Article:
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The Supreme Administrative Court

As one of Austria’s three supreme courts of law, the Supreme Administrative Court (VwGH) has final jurisdiction in matters of administrative law.

It is the court of last resort in cases involving applications for planning permits or industrial operating licences, as well as fiscal and asylum matters, to name just a few. As such it is placed above the lower administrative courts, which, in turn, ensure that administrative authorities such as tax offices, district authorities and the Federal Office for Immigration and Asylum act in conformity with the law. 

All justices of the Supreme Administrative Court are professional judges. Independent in exercising their judicial office, they are only bound by law and are not subject to any instructions, nor are they subject to dismissal or transfer. 

As a rule, the Supreme Administrative Court only acts upon request. The Federal Constitution provides for various ways in which a matter can be brought before the Supreme Administrative Court: 

Natural and legal persons may petition for review of rulings by lower administrative courts if these involve legal questions of fundamental importance.
A legal issue is considered to be of fundamental importance if the contested court ruling departs from relevant past decisions of the Supreme Administrative Court, or if there is no – or no consistent – case law on the issue in question.
If the Supreme Administrative Court finds for the petitioner, it annuls the decision under review and sends it back to the court which issued it. In giving its new decision, this court is bound to apply the interpretation of the Supreme Administrative Court. Otherwise the petition for review is dismissed as unfounded. Under certain circumstances, however, the Supreme Administrative Court itself may decide on the merits, possibly requiring the lower court to establish additional facts. Should a petition for review be found to be formally defective (e.g. if it was filed late or does not involve an issue of fundamental importance), it is dismissed by court order. 

The Supreme Administrative Court can also be called upon in cases where a lower administrative court fails to give a timely decision. Moreover, it rules on disputes regarding jurisdiction and, upon the request of an ordinary (i.e. civil/criminal) court of law, on the legality of decisions issued by administrative authorities or lower administrative courts.  

As a rule, petitions to the Supreme Administrative Court must be drafted and submitted by a lawyer (or alternatively, in fiscal matters, by a tax adviser or certified public accountant).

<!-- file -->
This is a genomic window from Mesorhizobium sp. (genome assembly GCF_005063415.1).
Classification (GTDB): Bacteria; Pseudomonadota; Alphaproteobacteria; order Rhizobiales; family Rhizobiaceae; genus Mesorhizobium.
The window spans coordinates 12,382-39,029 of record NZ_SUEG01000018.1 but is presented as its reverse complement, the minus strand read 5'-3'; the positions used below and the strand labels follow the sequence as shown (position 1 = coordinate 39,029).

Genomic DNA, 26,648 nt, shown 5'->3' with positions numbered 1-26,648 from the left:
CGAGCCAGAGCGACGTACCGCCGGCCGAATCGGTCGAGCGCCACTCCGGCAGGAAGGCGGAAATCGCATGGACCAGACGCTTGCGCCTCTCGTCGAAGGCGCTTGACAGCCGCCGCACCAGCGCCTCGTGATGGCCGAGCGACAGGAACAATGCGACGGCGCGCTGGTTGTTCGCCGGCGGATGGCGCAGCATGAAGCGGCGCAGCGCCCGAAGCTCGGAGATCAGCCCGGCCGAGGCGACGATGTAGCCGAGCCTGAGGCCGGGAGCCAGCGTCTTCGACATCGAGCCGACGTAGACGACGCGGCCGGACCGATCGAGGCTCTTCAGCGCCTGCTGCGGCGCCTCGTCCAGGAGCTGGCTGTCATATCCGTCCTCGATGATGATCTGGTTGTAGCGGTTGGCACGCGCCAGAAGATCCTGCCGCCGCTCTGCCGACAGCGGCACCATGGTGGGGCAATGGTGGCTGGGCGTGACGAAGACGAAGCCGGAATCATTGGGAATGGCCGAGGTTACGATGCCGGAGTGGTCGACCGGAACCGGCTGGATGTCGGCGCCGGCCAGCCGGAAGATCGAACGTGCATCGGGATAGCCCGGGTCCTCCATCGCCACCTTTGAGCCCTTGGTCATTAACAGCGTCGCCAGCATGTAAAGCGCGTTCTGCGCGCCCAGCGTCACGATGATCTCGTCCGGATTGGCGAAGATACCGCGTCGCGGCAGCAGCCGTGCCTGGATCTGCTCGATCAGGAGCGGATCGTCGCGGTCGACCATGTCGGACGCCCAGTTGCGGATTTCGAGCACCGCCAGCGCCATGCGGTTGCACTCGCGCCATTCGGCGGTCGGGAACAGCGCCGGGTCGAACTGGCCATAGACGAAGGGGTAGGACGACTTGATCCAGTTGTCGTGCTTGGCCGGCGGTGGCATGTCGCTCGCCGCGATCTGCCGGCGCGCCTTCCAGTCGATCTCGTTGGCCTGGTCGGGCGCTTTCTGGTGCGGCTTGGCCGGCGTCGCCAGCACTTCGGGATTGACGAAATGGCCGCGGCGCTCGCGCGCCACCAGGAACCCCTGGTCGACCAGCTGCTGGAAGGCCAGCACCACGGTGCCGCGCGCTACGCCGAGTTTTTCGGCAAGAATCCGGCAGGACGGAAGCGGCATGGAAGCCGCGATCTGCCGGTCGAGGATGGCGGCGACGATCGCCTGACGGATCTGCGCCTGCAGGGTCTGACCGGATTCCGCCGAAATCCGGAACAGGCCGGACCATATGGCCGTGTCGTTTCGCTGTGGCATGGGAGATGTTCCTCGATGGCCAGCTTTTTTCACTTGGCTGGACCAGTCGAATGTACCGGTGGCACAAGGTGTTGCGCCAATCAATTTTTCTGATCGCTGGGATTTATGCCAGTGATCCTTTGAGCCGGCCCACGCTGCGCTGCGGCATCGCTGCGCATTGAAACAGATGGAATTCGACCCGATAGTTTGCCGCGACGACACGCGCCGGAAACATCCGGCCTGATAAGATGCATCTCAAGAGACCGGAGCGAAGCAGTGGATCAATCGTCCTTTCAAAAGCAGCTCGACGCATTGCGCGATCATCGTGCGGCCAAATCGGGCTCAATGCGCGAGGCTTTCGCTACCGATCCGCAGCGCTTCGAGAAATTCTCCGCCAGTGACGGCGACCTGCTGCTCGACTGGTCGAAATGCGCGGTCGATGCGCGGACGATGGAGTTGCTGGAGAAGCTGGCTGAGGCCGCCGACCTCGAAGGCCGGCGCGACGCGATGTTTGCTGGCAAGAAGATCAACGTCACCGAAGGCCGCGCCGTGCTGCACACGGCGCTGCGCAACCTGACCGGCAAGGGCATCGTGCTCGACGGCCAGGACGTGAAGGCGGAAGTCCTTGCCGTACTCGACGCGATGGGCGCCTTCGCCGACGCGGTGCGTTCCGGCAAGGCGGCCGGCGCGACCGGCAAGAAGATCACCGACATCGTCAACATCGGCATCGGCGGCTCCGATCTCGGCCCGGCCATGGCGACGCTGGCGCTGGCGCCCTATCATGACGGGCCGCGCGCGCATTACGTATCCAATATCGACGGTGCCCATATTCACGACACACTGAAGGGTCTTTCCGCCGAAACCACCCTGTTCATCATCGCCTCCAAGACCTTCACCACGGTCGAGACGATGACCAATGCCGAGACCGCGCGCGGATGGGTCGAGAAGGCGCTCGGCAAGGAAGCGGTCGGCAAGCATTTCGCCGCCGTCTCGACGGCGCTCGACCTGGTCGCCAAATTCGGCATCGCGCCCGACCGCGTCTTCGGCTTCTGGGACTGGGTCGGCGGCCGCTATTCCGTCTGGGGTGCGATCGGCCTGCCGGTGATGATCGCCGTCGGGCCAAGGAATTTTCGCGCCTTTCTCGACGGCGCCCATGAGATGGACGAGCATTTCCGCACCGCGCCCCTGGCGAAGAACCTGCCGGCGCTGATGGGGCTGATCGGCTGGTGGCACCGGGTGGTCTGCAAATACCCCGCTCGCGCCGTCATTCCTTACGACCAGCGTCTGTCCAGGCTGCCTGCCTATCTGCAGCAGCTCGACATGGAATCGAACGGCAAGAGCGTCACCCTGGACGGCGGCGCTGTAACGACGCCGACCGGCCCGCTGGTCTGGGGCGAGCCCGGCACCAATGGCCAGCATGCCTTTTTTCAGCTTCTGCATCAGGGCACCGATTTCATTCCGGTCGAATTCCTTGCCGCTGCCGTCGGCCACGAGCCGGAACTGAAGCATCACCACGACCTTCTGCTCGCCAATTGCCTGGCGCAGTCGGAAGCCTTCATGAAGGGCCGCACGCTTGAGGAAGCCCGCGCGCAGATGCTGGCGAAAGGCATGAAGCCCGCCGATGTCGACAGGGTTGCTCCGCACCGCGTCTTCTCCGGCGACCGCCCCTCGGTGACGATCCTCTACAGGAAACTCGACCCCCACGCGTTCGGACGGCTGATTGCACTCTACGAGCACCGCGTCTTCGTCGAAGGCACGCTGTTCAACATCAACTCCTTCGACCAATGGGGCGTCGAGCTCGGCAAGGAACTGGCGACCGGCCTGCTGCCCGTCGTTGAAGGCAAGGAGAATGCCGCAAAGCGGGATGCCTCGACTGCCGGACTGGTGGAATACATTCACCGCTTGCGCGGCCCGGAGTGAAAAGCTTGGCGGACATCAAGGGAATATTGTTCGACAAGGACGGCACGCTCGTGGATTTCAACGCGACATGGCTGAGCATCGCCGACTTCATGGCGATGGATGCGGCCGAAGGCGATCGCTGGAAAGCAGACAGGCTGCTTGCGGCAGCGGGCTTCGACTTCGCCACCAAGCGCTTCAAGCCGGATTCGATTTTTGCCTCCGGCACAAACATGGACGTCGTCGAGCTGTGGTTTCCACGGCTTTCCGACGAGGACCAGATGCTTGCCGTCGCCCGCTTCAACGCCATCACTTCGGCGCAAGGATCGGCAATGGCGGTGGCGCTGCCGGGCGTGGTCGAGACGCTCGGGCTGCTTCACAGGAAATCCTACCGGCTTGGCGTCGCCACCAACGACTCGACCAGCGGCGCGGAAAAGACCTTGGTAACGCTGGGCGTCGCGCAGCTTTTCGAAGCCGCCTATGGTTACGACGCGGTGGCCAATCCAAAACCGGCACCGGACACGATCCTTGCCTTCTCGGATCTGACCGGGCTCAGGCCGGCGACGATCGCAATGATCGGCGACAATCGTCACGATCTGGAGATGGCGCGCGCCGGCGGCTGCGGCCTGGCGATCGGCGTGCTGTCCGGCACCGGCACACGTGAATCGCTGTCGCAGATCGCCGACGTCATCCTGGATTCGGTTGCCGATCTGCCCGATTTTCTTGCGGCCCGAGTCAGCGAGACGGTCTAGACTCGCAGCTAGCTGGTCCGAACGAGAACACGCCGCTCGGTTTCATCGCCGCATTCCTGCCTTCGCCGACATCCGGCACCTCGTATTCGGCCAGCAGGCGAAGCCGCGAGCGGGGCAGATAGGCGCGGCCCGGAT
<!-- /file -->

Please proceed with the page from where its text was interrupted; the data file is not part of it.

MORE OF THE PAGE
Certain submissions, specifically petitions for review and actions for failure to issue a timely decision, are subject to a filing charge of € 240. 

Parties unable to pay the costs of proceedings may apply for legal aid. Application forms are available here:

The Supreme Administrative Court usually sits in chambers of five, while less complex cases and administrative penal matters are handled by chambers of three justices. One justice (the so-called rapporteur) prepares a draft ruling, which the chamber then deliberates and decides on in a meeting which is not open to the public. 

The complete rulings of the Supreme Administrative Court are available on RIS, the Legal Information System of the Republic of Austria, at Rulings are also periodically published on the Court’s own website.

Facts and figures

President: Mr Rudolf Thienel (since 1 January 2014)
Vice President: Ms Anna Sporrer (since 1 January 2014)
Number of Justices: 67
Number of non-judicial staff: approx. 130
Number of new cases pending in 2021: approx. 6.600
Number of cases closed in 2021: approx. 6.500
Average duration of proceedings in 2021: 4,7 months

For more information on the Supreme Administrative Court’s work, please see its Annual Report (in German).


Verwaltungsgerichtshof (Supreme Administrative Court)
Judenplatz 11, 1010 Wien
+43 1 531 11-0

General enquiries may be sent to or via the contact form
Media enquiries are to be sent to or via the contact form.

Note: submissions relating to proceedings before the Supreme Administrative Court cannot be filed via contact forms or email.

For further details on the work and organisation of the Supreme Administrative Court, please see the Court’s information booklet.